At the Dodge Foundation, we just gave a first-time grant to the Center for Investigative Reporting (CIR) for a collaborative investigative reporting project here in New Jersey. I’ve been an admirer of CIR for a while now, not just for the quality and impact of its investigative journalism, but also for its creative storytelling which helps illuminate and illustrate issues in unconventional ways.
Pioneering Creative Storytelling
Here’s one example: Last fall, CIR published an investigation of California strawberry growers’ pesticide use (“Dark Side of the Strawberry”), which found dangerous levels of chemicals used to grow the fruit year-round and keep it cheap for shoppers.
Rather than simply publishing this series — hoping people would read it and be compelled to take some kind of action — CIR developed a whole series of community engagement activities around the investigation to ensure that the public got the information they needed about the pesticides. It created an app that allowed people to type in their zip codes to check for whaspotift chemicals were being used near their homes and how much were being used; it also mailed out postcards letting people know how to look up whether they lived in pesticide hotspots or not.
But they didn’t stop there.
CIR also commissioned a play in partnership to tell the strawberry story. “Alicia’s Miracle” was a one-act play imagining a pregnant woman who lives and works near strawberry fields. The play premiered at the Tides Theatre in San Francisco, which hosted community discussions after each performance. CIR also took the play to Oxnard and Salinas — ground zero for the strawberry fields — where the cast performed the play in English and Spanish.
Using alternative storytelling techniques like this — pairing art and investigative journalism — to help inform and engage the public around pressing issues is groundbreaking. CIR also routinely uses poets and poetry for storytelling, as well as other art forms, like graphic novels.
I appreciate the innovation of these approaches, and more importantly that community engagement is at the heart of what CIR does. This is an incredibly clever way that we get to a more civically engaged public.
Building Networks, Leveraging Partnerships
My colleagues and I at Dodge frequently talk about what amazing, creative things might happen if we facilitated more collaboration between our arts, education, environment, and media grantees. We believe it would lead to greater impact of their work and ultimately better communities here in New Jersey.
Which brings us to the new grant to CIR — for a large-scale investigative reporting project led by CIR in collaboration with a number of Dodge grantees and other organizations. This initiative will not only bring some much-needed solutions-oriented journalism to this state, but also the kind of creative storytelling and engagement that would help our grantees expand their reach into the communities around issues they care about. Moreover, we hope this project will foster deeper connections between Dodge grantees as they work together.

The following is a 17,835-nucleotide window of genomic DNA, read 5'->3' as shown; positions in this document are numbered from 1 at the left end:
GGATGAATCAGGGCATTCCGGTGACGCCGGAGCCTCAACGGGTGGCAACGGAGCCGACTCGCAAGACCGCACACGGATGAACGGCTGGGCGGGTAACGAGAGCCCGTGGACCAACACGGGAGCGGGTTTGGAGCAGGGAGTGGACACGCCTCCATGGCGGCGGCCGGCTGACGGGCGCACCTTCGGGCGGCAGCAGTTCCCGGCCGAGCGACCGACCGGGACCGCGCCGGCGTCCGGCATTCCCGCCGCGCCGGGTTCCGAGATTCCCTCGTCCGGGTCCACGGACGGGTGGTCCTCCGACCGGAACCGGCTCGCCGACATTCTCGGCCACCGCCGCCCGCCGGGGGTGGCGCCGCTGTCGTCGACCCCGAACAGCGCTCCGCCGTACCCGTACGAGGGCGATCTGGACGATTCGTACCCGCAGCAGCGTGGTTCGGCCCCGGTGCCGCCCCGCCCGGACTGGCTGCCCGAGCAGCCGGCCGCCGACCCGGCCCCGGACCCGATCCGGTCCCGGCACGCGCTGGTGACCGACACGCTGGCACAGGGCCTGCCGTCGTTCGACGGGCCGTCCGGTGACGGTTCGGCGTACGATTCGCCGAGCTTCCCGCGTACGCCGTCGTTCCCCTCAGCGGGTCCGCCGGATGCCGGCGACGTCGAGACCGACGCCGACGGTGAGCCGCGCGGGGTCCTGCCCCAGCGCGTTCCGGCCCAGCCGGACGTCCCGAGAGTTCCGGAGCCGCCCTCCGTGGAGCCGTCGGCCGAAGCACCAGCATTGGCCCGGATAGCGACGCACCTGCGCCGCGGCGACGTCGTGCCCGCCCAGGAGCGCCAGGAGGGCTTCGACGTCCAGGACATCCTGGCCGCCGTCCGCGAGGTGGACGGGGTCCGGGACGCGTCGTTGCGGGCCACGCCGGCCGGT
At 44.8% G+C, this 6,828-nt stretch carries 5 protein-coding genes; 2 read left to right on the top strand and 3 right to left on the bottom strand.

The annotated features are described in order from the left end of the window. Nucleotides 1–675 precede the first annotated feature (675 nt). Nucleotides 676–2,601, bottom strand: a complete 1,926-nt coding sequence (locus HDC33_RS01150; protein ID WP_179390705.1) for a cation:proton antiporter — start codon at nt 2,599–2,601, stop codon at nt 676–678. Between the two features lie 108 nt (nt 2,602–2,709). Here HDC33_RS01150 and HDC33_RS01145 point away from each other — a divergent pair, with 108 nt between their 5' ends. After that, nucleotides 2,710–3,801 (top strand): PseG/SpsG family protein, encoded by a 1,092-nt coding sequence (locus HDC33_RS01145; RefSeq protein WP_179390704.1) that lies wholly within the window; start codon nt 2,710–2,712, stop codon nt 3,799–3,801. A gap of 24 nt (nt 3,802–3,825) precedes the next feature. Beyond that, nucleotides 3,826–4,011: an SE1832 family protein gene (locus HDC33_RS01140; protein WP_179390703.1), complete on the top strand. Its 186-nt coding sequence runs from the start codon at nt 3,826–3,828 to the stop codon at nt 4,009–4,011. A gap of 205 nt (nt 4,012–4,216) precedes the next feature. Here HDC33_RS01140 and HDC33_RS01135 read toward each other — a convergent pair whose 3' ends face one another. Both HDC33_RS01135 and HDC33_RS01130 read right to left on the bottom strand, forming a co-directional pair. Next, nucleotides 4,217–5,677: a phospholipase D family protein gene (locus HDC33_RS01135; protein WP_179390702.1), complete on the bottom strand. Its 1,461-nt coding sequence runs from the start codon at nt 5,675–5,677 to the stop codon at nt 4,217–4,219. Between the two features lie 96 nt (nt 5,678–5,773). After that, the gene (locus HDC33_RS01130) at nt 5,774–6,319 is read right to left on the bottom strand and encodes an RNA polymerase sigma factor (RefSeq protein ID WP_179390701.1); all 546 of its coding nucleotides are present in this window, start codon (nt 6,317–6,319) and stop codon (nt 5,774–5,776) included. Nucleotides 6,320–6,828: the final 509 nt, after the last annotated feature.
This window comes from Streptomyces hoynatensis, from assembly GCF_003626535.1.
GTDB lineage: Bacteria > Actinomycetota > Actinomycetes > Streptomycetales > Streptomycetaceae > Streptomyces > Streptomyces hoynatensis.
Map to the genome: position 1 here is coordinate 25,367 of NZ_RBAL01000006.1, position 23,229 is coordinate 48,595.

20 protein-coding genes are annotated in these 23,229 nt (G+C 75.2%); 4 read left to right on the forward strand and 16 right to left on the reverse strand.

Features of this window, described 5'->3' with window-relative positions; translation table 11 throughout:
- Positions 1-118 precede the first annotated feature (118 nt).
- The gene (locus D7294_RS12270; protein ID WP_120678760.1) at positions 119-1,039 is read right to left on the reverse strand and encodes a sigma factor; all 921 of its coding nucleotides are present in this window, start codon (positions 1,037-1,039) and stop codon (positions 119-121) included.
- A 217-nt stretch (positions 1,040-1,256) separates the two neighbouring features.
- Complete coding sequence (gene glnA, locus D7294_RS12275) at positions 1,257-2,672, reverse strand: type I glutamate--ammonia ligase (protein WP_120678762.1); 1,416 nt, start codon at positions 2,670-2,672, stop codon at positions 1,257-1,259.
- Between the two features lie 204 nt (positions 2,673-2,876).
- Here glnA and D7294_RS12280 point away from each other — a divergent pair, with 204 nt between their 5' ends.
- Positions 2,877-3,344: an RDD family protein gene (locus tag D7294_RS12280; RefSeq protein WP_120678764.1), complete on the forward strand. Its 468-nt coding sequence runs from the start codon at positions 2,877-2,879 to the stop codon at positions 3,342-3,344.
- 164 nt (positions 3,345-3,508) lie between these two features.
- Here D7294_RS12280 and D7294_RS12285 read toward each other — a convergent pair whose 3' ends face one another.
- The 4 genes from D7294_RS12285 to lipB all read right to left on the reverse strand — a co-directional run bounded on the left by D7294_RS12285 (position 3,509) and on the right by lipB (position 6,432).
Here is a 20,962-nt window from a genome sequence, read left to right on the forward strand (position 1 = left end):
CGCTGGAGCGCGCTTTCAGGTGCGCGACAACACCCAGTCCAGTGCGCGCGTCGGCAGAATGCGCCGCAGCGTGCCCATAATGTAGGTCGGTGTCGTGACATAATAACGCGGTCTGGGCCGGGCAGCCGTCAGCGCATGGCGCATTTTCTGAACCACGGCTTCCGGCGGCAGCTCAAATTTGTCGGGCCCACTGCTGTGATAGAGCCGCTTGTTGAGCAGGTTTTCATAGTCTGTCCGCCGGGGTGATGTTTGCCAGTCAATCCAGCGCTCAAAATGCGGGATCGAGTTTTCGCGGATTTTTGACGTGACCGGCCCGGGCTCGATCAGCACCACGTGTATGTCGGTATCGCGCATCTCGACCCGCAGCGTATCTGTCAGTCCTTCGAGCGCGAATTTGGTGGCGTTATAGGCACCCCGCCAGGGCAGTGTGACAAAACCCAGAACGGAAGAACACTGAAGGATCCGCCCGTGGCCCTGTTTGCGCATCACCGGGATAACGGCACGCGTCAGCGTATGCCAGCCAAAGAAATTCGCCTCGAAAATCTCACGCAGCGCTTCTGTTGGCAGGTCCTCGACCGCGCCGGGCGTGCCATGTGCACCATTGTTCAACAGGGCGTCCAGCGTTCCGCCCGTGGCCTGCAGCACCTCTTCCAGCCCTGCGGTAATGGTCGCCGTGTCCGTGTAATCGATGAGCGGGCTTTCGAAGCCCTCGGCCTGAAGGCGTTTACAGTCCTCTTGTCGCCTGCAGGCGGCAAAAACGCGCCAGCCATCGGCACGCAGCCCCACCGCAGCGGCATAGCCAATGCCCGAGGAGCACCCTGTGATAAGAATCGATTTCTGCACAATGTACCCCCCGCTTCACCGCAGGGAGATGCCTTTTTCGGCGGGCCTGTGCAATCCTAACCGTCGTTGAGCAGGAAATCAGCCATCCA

Although we’re just at the beginning of this grant, CIR has led a convening of Dodge grantees and others to gauge interest, explore shared issues and concerns, and map out potential ideas and a plan for collaborating and engaging community over the coming year.
This would be a good time to note that Dodge is not funding CIR for the content of the reporting — we have no stake or say in that. Rather, this is an experiment on several levels that we’re eager to test and observe, including how to develop and shepherd a large collaborative project like this, nurturing better partnerships, and inviting more community participation around issues that they care about.
Fundamentally, we want to explore the power of creative, meaningful community engagement: what impact it has on the community, on local news organizations, and on the nonprofits we fund across the state.
A year from now, we hope to see that the New Jersey news organizations participating in this project will have clear examples and guidance, through CIR’s expertise, on how they too can create more engagement around their reporting, leading to a broader base of community support for their organizations over time. Additionally, we hope that participating Dodge grantees will also learn new and clever community building and engagement skills in order to expand and mobilize their constituents around issues they work on every day.
Over time, we can see this work having a transformational impact on local news, community organizations and civic participation in New Jersey.
As with all of our work focused on the New Jersey news ecosystem, we will share what we’re learning, including what’s not working. In the meantime, for further information about CIR, you can visit their website and listen to their Reveal podcast and public radio show.
Molly de Aguiar (@GRDodgeMedia) is a contributor to Local News Lab and Director of Media & Communications at the Geraldine R. Dodge Foundation. She is also a blogger, a list maker, a weekend baker, and an avid traveler with her family.
This post originally appeared on the website of the Local News Lab, a website launched by the Geraldine R. Dodge Foundation to document and share our work and lessons learned around the sustainability of local journalism.